Don’t let the appearance of yellow buses this week make you think you’re behind on your calendar. Though the start of the school year for Gwinnett County Public Schools is still 10 days way, bus drivers will begin driving their routes during actual drive times starting on Wednesday.
The exercise serves as a trial run not only for the bus drivers, but also for parents and students as they get used to the rhythym and times of the routes. To that end, it will also serve as preparation for other motorists, a signaling of an end to their less-congested summer commutes.
Buses being back on the road combined with parents driving their children to school will add a large number of vehicles to the road, which in turn will increase the amount of time it takes you to get to work or any other destination. Understandably, emotions run high as the traffic worsens, but we encourage commuters to be mindful of traffic laws, particularly when it comes to passing stopped buses.
Passing a stopped school bus is both dangerous and illegal, with fines of $300 for the first incident, $750 for the second and $1,000 for the third. This year it will also be easier to enforce after a school board decision to install “stop arm cameras” on some GCPS buses. We applaud this step by the school district, which is needed because of the large volume of drivers who continue to violate the law, putting school children in danger.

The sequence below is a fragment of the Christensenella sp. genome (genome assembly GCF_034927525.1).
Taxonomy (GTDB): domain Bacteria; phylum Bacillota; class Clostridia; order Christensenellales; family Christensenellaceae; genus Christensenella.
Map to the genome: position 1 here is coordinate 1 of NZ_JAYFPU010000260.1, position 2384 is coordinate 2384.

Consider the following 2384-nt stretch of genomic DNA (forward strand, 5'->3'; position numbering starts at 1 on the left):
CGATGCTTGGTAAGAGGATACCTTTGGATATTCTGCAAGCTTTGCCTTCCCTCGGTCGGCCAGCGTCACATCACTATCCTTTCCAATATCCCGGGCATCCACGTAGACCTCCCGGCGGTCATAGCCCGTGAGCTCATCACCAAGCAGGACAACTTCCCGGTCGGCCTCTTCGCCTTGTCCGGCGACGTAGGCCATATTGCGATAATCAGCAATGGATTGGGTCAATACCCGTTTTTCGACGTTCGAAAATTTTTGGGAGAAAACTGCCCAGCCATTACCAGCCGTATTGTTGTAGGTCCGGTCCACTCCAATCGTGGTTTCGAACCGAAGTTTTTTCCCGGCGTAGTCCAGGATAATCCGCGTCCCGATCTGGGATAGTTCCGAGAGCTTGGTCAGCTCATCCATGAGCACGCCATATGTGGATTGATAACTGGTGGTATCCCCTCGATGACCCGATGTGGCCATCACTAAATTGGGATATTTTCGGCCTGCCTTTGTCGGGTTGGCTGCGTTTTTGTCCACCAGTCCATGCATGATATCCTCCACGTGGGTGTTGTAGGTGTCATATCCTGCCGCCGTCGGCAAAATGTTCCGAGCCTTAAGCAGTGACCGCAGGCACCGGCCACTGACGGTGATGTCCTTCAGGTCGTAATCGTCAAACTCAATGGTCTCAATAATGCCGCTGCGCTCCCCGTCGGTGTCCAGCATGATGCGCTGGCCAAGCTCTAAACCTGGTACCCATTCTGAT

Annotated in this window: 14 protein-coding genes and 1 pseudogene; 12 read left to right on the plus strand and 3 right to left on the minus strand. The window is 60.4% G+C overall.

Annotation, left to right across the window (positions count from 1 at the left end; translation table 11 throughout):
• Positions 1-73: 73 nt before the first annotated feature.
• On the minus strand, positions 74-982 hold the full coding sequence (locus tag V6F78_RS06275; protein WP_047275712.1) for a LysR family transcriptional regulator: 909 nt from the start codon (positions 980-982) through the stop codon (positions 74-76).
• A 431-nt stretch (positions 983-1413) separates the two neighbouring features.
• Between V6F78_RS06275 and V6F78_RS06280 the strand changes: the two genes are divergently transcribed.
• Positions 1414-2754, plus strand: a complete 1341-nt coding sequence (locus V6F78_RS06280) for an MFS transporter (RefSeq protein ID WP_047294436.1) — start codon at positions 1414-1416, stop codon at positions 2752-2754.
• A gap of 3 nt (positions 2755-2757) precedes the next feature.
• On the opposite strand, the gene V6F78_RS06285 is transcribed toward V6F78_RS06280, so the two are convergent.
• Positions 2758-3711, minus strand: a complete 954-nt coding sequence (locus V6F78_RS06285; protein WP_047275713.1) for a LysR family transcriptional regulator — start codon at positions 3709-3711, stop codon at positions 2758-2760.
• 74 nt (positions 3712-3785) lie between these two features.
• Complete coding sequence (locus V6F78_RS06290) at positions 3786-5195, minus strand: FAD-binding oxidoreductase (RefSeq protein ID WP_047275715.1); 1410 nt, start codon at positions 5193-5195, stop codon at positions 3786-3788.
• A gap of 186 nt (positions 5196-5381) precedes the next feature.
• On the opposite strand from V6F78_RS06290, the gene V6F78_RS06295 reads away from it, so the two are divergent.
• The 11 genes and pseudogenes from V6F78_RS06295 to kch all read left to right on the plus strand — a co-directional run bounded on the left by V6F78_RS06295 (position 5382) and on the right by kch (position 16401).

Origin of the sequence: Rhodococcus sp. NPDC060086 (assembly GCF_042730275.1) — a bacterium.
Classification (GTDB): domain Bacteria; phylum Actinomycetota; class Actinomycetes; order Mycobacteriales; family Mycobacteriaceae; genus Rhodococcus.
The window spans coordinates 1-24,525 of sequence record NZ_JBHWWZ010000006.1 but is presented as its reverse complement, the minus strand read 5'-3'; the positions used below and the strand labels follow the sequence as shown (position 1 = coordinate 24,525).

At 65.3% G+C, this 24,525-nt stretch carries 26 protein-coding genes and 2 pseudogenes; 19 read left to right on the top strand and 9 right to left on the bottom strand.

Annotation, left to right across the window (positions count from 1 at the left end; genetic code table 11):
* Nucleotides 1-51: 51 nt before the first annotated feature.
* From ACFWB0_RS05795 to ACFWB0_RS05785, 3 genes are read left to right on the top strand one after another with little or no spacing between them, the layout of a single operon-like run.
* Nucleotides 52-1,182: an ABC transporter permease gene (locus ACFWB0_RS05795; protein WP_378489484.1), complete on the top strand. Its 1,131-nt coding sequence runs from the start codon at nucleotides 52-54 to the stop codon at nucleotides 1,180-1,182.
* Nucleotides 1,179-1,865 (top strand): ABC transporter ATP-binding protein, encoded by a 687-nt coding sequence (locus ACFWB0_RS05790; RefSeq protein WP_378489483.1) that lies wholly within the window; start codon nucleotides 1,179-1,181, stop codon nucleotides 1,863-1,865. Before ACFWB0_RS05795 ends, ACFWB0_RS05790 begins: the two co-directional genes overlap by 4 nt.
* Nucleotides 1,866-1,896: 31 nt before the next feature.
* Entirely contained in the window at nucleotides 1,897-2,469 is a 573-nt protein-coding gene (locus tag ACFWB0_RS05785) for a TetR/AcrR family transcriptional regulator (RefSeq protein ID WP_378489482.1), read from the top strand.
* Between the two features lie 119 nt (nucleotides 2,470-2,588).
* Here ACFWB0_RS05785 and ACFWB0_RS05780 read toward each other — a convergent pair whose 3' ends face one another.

Last year during a pilot program using the cameras on four buses, 444 violations were recorded by GCPS. During that same period, according to GCPS, drivers of buses that didn’t have cameras reported 1,903 instances of motorists passing their buses illegally. The cameras record both a close-up of the violator’s license plate and a broader view of the incident itself. GCPS hopes to have 100 cameras installed by Labor Day and will gradually phase others in with a goal of 300 by the fall.
As we prepare for the start of school on Aug. 7, there are also other ways for parents to ensure their children’s safety, with GCPS recommending that parents do the following:
• Find the location of their child’s bus stop and take their child to that bus stop before the first day of school.
• Drive their child around the area near the bus stop, ensuring familiarity with the route and recognition of where to get off the bus.
• Make sure their children understand that if they are uncertain about a stop they should not get off the bus. The child should tell the driver he or she isn’t sure. The school bus will take the student back to the school and contact the parents.
• Set the child’s routine from the very first morning. If a family has decided a student will ride the school bus for the school year, a parent should have them ride the bus that first morning and not drive them to school. Following the routine from the first day helps the student and the driver become familiar with each other and the bus route.
• Plan with a group of other parents and adults to have an adult supervisor present each morning and afternoon at the bus stop.
• Call their local school if for any reason their child doesn’t get off the bus, or they an call the transportation department at 770-513-6686 if they can’t reach the school.
GCPS is the second largest transporter of students in the country, moving 126,000 students to and from school each day. It’s a major undertaking, but one that can be made safer if everyone is mindful of both the buses and the law.